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Have your tools outgrown your good ole’ toolbox and you now want a bigger space for optimal organization and storage? If so, a tool shed might be just the right solution! While tool sheds are a bit more expensive than most toolboxes (obviously!), they are still quite affordable. Plus, you will not have to deal with missing or misplaced tools next time you are ready to conquer a building project or heroically fix the sink. In this article, we’ll cover the most common tool shed options, average tool shed prices, and the most asked questions surrounding outdoor tool sheds. Let’s get started!
Not every shed is equally suited to be a tool shed. There are, in fact, a few key features that set tool storage sheds apart.
A tool shed is smaller than most sheds, usually ranging in size from 3’x5’ to 10’x12’. Due to their smaller size, tool sheds are more affordable and offer greater flexibility in terms of placement on your property. Plus, tool shed interiors are often designed for easy organization and accessibility of your tools.
Here is a quick overview of the definition of a tool shed.
Now, let’s look at some of the tool shed exterior options available.
There are four common exterior tool shed materials: plastic, metal, wood, and vinyl. Each has its own benefits and drawbacks which makes them unique and offers you the ability to choose which material will serve your situation best. The most common tool shed materials are:
A plastic tool shed offers you one of the most maintenance-free materials since plastic is water-resistant and weatherproof. Plus, plastic does not attract bugs or other pests since it is completely synthetic. All these factors play into a long life for a plastic tool shed. Plastic tool sheds are also one of the cheapest options out there.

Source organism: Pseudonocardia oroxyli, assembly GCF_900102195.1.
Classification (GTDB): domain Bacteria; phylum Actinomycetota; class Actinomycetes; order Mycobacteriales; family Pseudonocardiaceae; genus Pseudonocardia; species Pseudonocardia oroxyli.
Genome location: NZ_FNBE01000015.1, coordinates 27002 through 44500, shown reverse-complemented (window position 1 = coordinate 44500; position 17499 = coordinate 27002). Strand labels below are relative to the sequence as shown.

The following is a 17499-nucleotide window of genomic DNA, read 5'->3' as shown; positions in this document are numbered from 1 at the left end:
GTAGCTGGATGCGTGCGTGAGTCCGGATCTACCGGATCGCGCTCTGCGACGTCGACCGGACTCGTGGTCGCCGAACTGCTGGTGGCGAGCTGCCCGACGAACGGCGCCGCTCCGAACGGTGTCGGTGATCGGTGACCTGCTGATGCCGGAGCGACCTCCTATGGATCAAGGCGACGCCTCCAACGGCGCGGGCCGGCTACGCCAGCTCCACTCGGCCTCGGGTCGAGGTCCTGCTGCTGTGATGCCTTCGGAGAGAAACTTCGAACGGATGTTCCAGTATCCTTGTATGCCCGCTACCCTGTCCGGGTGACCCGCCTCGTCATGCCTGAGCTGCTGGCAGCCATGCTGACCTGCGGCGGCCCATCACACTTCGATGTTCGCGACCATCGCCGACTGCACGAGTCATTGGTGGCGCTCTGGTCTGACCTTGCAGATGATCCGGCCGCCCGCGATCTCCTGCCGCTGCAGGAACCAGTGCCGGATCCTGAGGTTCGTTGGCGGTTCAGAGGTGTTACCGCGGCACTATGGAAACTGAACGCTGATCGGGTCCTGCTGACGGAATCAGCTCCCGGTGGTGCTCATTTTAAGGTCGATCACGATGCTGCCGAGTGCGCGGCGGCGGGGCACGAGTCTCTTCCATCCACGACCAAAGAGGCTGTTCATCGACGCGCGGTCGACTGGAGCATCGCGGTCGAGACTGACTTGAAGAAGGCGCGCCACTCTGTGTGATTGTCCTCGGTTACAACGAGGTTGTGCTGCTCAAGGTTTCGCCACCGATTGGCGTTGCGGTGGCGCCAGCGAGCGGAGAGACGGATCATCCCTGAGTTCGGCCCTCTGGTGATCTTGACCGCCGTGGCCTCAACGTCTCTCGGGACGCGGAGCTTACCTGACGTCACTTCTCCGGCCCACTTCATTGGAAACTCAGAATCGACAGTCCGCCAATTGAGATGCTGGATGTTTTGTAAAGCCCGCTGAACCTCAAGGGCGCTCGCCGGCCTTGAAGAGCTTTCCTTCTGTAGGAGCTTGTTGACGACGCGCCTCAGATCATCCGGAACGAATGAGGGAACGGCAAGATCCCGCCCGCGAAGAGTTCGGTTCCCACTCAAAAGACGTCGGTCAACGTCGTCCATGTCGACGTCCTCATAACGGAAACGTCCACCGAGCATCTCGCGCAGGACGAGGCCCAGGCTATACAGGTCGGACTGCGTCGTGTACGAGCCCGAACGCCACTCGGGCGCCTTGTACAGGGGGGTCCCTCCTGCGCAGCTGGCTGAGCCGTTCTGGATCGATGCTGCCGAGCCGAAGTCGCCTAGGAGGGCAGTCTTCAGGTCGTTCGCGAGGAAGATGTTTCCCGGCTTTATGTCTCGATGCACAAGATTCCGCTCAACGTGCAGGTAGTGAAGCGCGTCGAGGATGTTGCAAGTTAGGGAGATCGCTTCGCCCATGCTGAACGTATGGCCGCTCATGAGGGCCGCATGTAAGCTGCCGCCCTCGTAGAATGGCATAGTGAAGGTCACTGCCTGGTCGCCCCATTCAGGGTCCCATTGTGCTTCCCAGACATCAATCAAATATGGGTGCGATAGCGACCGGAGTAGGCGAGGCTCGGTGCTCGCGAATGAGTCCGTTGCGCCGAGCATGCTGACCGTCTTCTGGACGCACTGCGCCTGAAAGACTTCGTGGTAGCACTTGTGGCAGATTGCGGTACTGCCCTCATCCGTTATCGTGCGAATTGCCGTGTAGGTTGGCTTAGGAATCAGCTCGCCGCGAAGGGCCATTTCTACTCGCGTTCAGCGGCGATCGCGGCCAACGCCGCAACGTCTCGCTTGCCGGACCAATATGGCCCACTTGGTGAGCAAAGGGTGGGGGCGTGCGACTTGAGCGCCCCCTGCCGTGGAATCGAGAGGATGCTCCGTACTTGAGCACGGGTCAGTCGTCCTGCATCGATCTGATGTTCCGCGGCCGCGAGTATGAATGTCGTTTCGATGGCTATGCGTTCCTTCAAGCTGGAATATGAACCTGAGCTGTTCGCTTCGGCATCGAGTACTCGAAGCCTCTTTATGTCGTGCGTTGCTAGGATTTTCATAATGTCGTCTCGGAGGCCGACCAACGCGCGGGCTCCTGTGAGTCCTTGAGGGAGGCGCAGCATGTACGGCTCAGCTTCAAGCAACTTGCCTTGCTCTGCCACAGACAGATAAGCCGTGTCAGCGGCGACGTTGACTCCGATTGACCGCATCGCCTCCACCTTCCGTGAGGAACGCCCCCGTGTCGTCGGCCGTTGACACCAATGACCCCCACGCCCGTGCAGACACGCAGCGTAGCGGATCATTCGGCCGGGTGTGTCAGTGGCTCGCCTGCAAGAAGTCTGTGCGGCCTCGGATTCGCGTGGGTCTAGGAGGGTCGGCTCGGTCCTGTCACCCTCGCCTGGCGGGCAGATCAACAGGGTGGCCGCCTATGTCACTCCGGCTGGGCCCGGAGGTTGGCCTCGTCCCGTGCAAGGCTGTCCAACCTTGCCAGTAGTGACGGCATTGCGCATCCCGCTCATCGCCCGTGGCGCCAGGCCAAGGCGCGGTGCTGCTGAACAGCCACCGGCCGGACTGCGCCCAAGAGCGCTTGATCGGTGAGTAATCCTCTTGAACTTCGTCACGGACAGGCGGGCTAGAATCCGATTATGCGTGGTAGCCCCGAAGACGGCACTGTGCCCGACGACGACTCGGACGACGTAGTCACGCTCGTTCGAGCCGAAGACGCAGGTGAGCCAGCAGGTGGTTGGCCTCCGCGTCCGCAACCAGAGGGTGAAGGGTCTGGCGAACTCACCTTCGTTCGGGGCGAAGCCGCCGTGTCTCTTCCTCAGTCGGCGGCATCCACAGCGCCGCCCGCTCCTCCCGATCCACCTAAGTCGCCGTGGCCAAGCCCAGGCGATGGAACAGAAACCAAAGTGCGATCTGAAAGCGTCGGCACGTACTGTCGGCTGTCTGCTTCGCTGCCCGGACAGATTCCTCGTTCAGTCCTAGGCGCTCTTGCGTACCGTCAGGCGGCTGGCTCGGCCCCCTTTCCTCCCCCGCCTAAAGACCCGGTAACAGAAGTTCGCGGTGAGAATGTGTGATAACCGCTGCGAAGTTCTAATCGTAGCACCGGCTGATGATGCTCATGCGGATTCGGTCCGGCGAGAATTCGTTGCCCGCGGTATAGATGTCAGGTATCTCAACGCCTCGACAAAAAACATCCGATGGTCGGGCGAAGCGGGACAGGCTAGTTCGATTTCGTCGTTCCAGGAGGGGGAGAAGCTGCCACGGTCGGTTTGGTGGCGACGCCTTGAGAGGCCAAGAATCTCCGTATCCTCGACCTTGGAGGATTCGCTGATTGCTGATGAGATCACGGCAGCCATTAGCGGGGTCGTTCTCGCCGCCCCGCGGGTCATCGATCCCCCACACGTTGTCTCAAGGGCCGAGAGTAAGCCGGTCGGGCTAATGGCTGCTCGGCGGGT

The biggest inherent disadvantage of plastic tool sheds is the weakness of the material itself. Plastic tool sheds do not hold up well to heavy winds and need to be specially anchored to keep them stable during storms. While there are some larger plastic tool sheds available, the majority of them fall into the “ultra-small” category, with sizes of 6×8 or smaller.
Plastic sheds are also more difficult to make secure which could put your expensive tools at greater risk of burglary.
Additionally, customization is impossible with a plastic shed, so what you see is what you get for your tool shed. Most plastic tool sheds come in a limited color pallet of whites, browns, and greys, or other neutral colors.
A metal tool shed offers a fairly durable exterior. Thanks to the metal tool shed being as “tough as nails” this exterior material also guarantees you a long-lasting shed. Another benefit is that metal material is resistant to fire, insects, and rot. Also, metal tool sheds can be a bit cheaper than wood and even some plastic.
Even though metal is impervious to bugs and rot, it can be susceptible to rust and impact damage. Metal tool sheds can be dented if objects such as a stray baseball or branch encounter them.
If purchased as a kit from a big-box store, metal tool sheds do not offer much in the way of customization. Plus, their frames are known to be susceptible to high winds, snow load, and other natural elements, as evidenced by customer reviews like this.
While all plastic tool sheds and many metal tool sheds come just as they are, there is much more flexibility to customize with wood. Most wooden tool sheds are hand-built by a shed manufacturer. The majority of shed manufacturers (including Sheds Unlimited) offer customization options including siding type, paint or stain color, trim color, and much more. Wooden sheds can be delivered fully assembled or as a shed kit.
In the past, most wooden sheds were built with simple wood paneling. Over the past few decades, the number of quality wooden siding options has expanded dramatically, and now includes: